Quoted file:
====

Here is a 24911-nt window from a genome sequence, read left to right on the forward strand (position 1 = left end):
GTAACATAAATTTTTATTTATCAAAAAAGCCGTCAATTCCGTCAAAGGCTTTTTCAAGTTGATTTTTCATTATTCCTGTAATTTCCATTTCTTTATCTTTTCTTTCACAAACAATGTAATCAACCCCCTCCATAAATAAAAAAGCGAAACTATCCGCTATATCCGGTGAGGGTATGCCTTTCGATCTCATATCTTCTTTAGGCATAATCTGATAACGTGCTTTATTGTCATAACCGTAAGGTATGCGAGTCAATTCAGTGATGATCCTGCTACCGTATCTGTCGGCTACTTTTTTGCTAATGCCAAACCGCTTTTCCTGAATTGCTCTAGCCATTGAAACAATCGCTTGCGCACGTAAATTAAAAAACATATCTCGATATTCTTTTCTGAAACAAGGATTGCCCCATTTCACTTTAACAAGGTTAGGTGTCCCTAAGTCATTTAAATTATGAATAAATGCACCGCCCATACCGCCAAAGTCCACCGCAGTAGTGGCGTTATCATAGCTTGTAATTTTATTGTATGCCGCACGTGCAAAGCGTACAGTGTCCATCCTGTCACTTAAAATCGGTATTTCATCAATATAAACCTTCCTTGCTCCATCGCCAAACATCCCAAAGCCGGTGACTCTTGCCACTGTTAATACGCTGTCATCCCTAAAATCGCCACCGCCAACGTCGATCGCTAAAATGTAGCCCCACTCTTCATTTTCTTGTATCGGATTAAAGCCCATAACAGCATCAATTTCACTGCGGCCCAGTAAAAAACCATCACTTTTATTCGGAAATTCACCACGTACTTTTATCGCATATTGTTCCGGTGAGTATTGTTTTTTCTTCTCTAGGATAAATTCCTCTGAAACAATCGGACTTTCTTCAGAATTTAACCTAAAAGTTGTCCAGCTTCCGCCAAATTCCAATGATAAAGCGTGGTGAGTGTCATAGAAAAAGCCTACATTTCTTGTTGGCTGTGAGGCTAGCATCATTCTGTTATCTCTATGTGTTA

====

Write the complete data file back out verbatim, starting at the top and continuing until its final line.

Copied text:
Here is a 24911-nt window from a genome sequence, read left to right on the forward strand (position 1 = left end):
GTAACATAAATTTTTATTTATCAAAAAAGCCGTCAATTCCGTCAAAGGCTTTTTCAAGTTGATTTTTCATTATTCCTGTAATTTCCATTTCTTTATCTTTTCTTTCACAAACAATGTAATCAACCCCCTCCATAAATAAAAAAGCGAAACTATCCGCTATATCCGGTGAGGGTATGCCTTTCGATCTCATATCTTCTTTAGGCATAATCTGATAACGTGCTTTATTGTCATAACCGTAAGGTATGCGAGTCAATTCAGTGATGATCCTGCTACCGTATCTGTCGGCTACTTTTTTGCTAATGCCAAACCGCTTTTCCTGAATTGCTCTAGCCATTGAAACAATCGCTTGCGCACGTAAATTAAAAAACATATCTCGATATTCTTTTCTGAAACAAGGATTGCCCCATTTCACTTTAACAAGGTTAGGTGTCCCTAAGTCATTTAAATTATGAATAAATGCACCGCCCATACCGCCAAAGTCCACCGCAGTAGTGGCGTTATCATAGCTTGTAATTTTATTGTATGCCGCACGTGCAAAGCGTACAGTGTCCATCCTGTCACTTAAAATCGGTATTTCATCAATATAAACCTTCCTTGCTCCATCGCCAAACATCCCAAAGCCGGTGACTCTTGCCACTGTTAATACGCTGTCATCCCTAAAATCGCCACCGCCAACGTCGATCGCTAAAATGTAGCCCCACTCTTCATTTTCTTGTATCGGATTAAAGCCCATAACAGCATCAATTTCACTGCGGCCCAGTAAAAAACCATCACTTTTATTCGGAAATTCACCACGTACTTTTATCGCATATTGTTCCGGTGAGTATTGTTTTTTCTTCTCTAGGATAAATTCCTCTGAAACAATCGGACTTTCTTCAGAATTTAACCTAAAAGTTGTCCAGCTTCCGCCAAATTCCAATGATAAAGCGTGGTGAGTGTCATAGAAAAAGCCTACATTTCTTGTTGGCTGTGAGGCTAGCATCATTCTGTTATCTCTATGTGTTA